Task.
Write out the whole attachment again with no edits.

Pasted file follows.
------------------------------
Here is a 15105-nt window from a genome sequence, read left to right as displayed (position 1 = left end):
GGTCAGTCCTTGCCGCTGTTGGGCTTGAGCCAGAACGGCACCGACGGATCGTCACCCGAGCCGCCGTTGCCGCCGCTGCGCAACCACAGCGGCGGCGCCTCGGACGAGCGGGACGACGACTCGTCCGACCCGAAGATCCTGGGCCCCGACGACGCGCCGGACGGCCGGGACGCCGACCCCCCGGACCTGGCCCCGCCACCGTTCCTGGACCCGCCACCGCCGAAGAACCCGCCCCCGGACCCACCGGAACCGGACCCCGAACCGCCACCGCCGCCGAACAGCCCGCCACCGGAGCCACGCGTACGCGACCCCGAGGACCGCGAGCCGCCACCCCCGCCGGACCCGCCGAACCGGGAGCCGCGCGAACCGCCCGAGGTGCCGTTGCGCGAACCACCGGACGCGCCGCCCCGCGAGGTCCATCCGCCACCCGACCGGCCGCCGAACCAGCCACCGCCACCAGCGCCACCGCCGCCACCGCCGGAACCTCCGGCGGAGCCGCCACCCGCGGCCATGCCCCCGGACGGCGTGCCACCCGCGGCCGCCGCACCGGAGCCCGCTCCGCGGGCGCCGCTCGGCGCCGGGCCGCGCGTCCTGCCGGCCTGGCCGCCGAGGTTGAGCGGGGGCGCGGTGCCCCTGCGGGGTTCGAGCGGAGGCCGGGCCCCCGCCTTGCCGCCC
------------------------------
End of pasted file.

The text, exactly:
Here is a 15105-nt window from a genome sequence, read left to right as displayed (position 1 = left end):
GGTCAGTCCTTGCCGCTGTTGGGCTTGAGCCAGAACGGCACCGACGGATCGTCACCCGAGCCGCCGTTGCCGCCGCTGCGCAACCACAGCGGCGGCGCCTCGGACGAGCGGGACGACGACTCGTCCGACCCGAAGATCCTGGGCCCCGACGACGCGCCGGACGGCCGGGACGCCGACCCCCCGGACCTGGCCCCGCCACCGTTCCTGGACCCGCCACCGCCGAAGAACCCGCCCCCGGACCCACCGGAACCGGACCCCGAACCGCCACCGCCGCCGAACAGCCCGCCACCGGAGCCACGCGTACGCGACCCCGAGGACCGCGAGCCGCCACCCCCGCCGGACCCGCCGAACCGGGAGCCGCGCGAACCGCCCGAGGTGCCGTTGCGCGAACCACCGGACGCGCCGCCCCGCGAGGTCCATCCGCCACCCGACCGGCCGCCGAACCAGCCACCGCCACCAGCGCCACCGCCGCCACCGCCGGAACCTCCGGCGGAGCCGCCACCCGCGGCCATGCCCCCGGACGGCGTGCCACCCGCGGCCGCCGCACCGGAGCCCGCTCCGCGGGCGCCGCTCGGCGCCGGGCCGCGCGTCCTGCCGGCCTGGCCGCCGAGGTTGAGCGGGGGCGCGGTGCCCCTGCGGGGTTCGAGCGGAGGCCGGGCCCCCGCCTTGCCGCCC